Tuesday, 11 June 2013

What Cameron's all about..

Good morning. Dave gave a speech yesterday, and it was - whisper it - quite good. As our leader argues, he made a decent fist of explaining what he's all about. Those wanting vision and ideology should chill out and accept that his strengths are those of a managerial pragmatist who can thread his ways between different positions in search of useful solutions to the problems the nation faces. It was a preview of the G8 which, in the image of Dave, is on course to be low key and utilitarian: there's no sense of the kind of grandiose ambitions Gordon Brown was particularly prone to. Cameronism may not be pretty, it may lack any kind of intellectual oomph, and it may drive his more purist colleagues nuts, but Mr Cameron is sticking by his model.
And if you avert your gaze from the various presentational feck ups that Downing Street is prone to (everyone will have their own thoughts aboutGuido Paul's mischief about Susie Squire and the No10 operation, for example), the Government is stacking up a list of substantial policy achievements. A good day doesn't get him out of trouble though. He's helped by the fact that we are in a Westminster lull while attention is on the Snowden business. There's precious little politics about, but No10 can't be sure we won't be plunged into another round of leadership nonsense at some point. The atmosphere on the Tory backbenches remains febrile, and loyalty - party or to leader - no longer applies. Some are keeping a weather eye on Lord Ashcroft, who is manoeuvring against Lynton Crosby and Dave with abandon (did you notice that he invited Alastair Campbell to lunch on Twitter this morning after the Labour big boy asked him if Mr Cameron has any chance of winning in 2015?). Still, every small advance for Dave is a victory.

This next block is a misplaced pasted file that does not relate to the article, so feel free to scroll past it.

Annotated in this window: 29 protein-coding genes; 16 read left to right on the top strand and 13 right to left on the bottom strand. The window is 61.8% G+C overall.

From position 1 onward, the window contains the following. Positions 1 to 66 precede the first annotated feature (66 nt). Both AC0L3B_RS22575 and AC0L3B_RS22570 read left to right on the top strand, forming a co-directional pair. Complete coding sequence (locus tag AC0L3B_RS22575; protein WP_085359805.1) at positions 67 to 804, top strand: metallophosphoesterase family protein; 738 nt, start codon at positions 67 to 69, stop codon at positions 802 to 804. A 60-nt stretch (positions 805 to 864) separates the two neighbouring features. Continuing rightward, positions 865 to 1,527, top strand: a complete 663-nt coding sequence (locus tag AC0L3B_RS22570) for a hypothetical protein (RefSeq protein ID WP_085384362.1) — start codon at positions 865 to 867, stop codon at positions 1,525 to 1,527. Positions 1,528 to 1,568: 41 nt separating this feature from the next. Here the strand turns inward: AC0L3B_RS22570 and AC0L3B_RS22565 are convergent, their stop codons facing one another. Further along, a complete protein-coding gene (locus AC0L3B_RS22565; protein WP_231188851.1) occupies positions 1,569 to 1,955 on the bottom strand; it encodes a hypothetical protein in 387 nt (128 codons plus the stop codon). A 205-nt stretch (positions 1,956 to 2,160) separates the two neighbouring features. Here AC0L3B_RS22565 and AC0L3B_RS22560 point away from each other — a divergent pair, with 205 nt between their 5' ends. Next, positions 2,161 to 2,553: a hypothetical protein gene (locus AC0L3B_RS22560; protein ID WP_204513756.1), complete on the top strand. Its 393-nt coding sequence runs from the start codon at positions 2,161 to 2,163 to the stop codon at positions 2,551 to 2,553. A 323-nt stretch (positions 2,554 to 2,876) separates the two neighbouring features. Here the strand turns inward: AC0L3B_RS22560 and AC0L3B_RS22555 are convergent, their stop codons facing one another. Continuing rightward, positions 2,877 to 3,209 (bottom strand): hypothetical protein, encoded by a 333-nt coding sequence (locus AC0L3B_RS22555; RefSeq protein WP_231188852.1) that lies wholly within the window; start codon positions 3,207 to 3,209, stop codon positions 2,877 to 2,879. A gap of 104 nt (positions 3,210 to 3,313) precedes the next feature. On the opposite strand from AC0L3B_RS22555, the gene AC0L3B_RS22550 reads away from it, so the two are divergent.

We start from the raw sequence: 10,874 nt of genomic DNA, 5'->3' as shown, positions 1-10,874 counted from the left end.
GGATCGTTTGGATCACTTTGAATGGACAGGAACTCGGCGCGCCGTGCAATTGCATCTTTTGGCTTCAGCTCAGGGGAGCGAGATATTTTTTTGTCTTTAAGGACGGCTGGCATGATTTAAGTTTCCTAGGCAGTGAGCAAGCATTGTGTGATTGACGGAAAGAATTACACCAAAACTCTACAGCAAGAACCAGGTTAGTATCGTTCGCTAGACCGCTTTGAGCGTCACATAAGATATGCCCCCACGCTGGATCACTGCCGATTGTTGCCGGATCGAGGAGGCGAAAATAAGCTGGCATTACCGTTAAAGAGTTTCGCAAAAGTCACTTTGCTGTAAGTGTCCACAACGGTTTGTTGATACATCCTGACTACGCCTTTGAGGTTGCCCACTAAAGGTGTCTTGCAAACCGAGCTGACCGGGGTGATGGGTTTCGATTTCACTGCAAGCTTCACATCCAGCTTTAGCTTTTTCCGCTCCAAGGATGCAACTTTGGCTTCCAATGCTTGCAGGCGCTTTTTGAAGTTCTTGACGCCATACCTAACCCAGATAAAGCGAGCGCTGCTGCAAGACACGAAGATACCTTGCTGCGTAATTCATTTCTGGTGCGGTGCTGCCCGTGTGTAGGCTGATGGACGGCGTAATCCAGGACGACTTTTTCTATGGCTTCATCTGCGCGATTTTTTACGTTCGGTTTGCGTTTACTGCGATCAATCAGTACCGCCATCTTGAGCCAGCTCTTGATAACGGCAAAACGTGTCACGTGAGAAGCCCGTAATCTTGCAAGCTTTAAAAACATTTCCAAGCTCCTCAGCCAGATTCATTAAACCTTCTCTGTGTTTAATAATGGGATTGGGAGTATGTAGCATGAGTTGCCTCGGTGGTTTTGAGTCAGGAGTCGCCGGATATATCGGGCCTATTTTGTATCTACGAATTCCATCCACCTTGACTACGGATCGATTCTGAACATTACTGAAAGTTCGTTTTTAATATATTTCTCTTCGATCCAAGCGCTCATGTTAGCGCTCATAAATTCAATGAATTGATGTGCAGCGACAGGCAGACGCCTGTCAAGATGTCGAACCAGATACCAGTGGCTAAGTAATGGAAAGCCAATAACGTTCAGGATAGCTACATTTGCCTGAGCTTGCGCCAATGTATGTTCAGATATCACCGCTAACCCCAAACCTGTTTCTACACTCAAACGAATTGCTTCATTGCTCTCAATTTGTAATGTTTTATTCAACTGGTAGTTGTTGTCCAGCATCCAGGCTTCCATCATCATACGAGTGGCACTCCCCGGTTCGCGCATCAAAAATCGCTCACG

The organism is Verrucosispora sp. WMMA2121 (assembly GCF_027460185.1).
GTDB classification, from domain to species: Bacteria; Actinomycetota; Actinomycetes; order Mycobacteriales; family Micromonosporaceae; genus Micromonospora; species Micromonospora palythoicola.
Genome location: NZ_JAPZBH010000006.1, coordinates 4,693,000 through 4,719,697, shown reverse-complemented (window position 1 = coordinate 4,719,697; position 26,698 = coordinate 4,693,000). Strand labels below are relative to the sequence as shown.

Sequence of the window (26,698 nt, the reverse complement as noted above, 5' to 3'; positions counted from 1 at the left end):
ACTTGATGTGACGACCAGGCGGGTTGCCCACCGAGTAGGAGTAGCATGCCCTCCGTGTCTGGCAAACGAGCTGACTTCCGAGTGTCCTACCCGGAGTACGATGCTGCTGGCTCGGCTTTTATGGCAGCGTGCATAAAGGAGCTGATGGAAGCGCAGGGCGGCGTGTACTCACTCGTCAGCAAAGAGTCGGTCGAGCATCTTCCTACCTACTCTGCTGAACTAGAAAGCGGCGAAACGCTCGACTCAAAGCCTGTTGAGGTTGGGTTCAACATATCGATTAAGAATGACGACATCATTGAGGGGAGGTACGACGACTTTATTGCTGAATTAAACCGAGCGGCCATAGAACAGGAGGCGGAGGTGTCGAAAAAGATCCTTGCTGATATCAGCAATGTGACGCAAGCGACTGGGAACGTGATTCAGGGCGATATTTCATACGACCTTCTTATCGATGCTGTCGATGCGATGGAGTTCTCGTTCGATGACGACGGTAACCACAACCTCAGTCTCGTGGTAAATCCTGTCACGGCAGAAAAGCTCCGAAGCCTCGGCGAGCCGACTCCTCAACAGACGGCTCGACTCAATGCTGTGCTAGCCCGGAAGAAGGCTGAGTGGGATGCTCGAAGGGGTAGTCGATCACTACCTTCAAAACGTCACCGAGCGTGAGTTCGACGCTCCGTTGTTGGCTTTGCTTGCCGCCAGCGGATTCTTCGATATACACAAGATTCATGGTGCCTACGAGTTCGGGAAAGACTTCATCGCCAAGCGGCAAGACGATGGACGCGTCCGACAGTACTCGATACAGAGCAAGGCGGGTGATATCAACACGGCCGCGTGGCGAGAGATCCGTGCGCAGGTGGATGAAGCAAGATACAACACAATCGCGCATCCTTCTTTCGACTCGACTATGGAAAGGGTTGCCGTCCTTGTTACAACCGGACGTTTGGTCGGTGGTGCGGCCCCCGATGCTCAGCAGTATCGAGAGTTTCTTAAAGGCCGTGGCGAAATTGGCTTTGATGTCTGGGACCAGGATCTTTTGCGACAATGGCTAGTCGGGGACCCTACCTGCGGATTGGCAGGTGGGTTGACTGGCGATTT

In the "global race", Mr Cameron has found a decent narrative. The challenge is to stick to it, as Janan Ganesh points out in the FT (£), warning of "the government's weakness for important but entirely separate international issues." Still, Michael Deacon can't resist having a bit of fun at Dave's expense
"We’re familiar," he said sternly, "with their frankly patronising attitude to those who disagree." No one with concerns about immigration, he went on, should be dismissed as a "Little Englander". Or, presumably, a fruitcake, loony and closet racist.
From a current PM's speech to a future PM's one. Well perhaps, anyway. Boris Johnson is speaking to City Hall today on the future of London, especially on the challenges posed by "a population that will rise by over a million in the next decade, a vast shortage of homes, and an uncompromising global economy". Boris will outline his response to these:
That's why government must invest in London’s future for the good of the whole of the UK. It's why we must continue to attract international investment. This is everyone’s city and all of our futures.
The fallout to the leaking of US spy documents has continued. William Hague yesterday defended Britain's system of checks and balances in the Commons, saying that "Our laws do not provide for indiscriminate trawling for information through the contents of people's communications." Mr Hague insisted that each request from the security services to carry out covert operations was reviewed by lawyers to ensure they complied with a strict legal framework.
And while some politicians are being attacked for being too lax on information protection, others are being attacked for placing an abstract concept of liberty ahead of security. The Sun has a leaked letter to Nick Clegg from the Director of Public Prosecutions, Keir Starmer, about the Communications Data Bill. Mr Starmer wrote to Mr Clegg on April 23, before Mr Clegg declared his opposition to the "snooper's charter":